Irrevocable Life Insurance TrustIrrevocable Life Insurance Trust

An irrevocable life insurance trust, or ILIT, is a special type of irrevocable trust. It can be used to help avoid paying estate tax due to large life insurance policy proceeds. In this article, we will go over the basics of how an irrevocable life insurance trust works.

The Basics

When you create an irrevocable life insurance trust, you set it up for the sole purpose of owning a life insurance policy. You can have the ILIT own the policy by transferring the ownership to it after you purchase the policy. Or you can have the trust purchase the policy itself. Since it is an irrevocable trust, you will not be able to change or revoke it after you sign it into effect.

You also cannot have any incidents of ownership over the policy. Incidents of ownership include such abilities as being able to withdraw cash value or change beneficiaries. This means you cannot be the trustee of the trust. However, your spouse or children can be trustees.

Estate Tax

The 2018 estate tax threshold is $11.18 million, per estate. Any amount of your estate that is over the threshold is subject to estate taxes. If you had a $7 million estate, plus a $5 million insurance policy, $1 million of your estate would be subject to estate taxes.

You should also be aware of your state’s estate taxes. Some states have their own threshold and they are often lower than the federal level. If this is the case in your state, you should use your ILIT to plan accordingly.



Your irrevocable life insurance trust should be the primary beneficiary of your life insurance policy. At your death, the policy benefits will be paid to your ILIT and follow the distribution provisions that you left behind there. If the benefit is to go to your spouse, and you think that money will be left behind at their death, you should not give them a lump-sum distribution. Instead, you should have their distribution set up through regular, incremental payments. This will prevent the remainder of the policy from being part of your spouse’s estate.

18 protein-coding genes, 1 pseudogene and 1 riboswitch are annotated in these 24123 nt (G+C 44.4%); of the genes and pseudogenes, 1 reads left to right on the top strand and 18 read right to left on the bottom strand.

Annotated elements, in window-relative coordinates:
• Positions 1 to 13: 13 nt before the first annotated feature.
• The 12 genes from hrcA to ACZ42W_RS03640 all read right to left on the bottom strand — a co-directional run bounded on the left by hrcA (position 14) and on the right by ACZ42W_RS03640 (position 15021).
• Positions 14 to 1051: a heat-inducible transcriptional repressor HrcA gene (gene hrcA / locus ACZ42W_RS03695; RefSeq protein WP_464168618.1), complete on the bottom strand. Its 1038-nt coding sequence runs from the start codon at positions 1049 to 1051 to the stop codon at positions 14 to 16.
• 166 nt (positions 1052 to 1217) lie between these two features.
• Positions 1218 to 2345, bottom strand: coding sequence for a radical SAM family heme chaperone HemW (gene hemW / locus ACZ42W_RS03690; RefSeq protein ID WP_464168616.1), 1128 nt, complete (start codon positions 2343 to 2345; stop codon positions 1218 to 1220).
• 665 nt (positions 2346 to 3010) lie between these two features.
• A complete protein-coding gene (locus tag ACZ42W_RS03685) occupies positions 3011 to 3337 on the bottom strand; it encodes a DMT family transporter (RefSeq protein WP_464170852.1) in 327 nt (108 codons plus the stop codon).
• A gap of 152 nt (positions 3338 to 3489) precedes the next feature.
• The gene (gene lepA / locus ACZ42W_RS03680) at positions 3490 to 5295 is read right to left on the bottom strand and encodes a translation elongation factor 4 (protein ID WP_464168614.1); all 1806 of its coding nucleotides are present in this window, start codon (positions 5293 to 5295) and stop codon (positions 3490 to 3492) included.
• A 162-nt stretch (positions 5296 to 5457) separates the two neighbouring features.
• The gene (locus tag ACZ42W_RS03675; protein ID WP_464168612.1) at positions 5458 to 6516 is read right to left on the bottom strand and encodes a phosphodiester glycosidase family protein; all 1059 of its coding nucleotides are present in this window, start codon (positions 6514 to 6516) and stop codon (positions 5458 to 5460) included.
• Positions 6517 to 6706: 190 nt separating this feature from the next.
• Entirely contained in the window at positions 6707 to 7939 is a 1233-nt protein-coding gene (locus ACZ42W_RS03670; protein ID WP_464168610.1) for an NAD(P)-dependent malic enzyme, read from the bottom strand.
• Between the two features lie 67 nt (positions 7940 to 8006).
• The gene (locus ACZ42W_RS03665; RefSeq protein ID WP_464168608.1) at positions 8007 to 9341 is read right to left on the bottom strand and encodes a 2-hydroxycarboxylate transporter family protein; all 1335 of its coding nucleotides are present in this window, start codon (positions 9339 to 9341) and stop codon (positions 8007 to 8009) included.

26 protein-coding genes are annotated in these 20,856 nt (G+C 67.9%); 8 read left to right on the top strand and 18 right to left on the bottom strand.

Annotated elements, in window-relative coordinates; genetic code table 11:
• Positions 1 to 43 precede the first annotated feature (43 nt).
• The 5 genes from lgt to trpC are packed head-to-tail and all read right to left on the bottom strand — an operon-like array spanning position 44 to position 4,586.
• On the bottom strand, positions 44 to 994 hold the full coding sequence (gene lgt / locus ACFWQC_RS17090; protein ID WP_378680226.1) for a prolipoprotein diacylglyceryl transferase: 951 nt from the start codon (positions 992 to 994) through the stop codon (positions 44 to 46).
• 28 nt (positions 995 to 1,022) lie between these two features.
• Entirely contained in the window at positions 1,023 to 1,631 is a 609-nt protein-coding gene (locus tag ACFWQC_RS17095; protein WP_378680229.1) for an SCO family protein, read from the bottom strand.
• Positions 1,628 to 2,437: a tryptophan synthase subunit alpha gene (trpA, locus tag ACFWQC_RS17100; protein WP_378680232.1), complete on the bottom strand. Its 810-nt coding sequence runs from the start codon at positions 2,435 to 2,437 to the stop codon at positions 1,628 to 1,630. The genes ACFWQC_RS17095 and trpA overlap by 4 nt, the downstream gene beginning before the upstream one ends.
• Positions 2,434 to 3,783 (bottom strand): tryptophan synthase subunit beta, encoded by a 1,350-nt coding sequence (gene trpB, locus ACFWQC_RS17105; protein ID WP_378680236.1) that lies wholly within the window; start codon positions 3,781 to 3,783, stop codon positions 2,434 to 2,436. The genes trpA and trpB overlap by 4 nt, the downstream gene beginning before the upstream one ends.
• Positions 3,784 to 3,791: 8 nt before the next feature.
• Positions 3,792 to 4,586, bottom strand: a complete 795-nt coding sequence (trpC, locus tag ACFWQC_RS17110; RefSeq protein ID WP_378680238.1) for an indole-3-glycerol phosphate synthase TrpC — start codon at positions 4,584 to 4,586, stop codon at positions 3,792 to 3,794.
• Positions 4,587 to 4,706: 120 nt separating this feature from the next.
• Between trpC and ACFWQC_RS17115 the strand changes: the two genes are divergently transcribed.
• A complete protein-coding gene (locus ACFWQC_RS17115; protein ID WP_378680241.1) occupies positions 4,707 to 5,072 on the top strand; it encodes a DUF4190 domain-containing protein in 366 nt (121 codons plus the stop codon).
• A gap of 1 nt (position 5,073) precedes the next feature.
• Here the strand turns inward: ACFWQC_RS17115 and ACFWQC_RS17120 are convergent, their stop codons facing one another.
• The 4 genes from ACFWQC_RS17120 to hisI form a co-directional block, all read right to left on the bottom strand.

Factors to Be Aware Of

It is important to note that if you die within three years of transferring ownership to your ILIT, the IRS could still include the policy benefit in your taxable estate. However, you can completely avoid this issue by having the trust purchase the life insurance policy and fund the trust with a sufficient amount to make the premium payments.

Additionally, you also need to be careful so as to avoid paying gift taxes on the funds you transfer into the trust. You can avoid this by sending “Crummey” letter to all beneficiaries anytime you transfer funds into the trust. This letter gives them the option to take out their share of the funds deposited within a specific time period. Most beneficiaries waive this since the share of deposited funds is much smaller than their share of the life insurance policy benefit. As long as the beneficiaries have an immediate right to any money deposited, the gift tax will not apply.


Unfortunately, an irrevocable trust cannot be dissolved or amended once they have been signed into effect. But, if you allow your life insurance policy to lapse, there is nothing to fund the trust. Thus, leaving it empty and without purpose.

Creating an Irrevocable Life Insurance Trust

If you feel that an irrevocable life insurance trust is right for you, then the next step is to have one created. Meet with someone who has experience in estate and tax planning, so they are able to help you successfully create and fund your trust.

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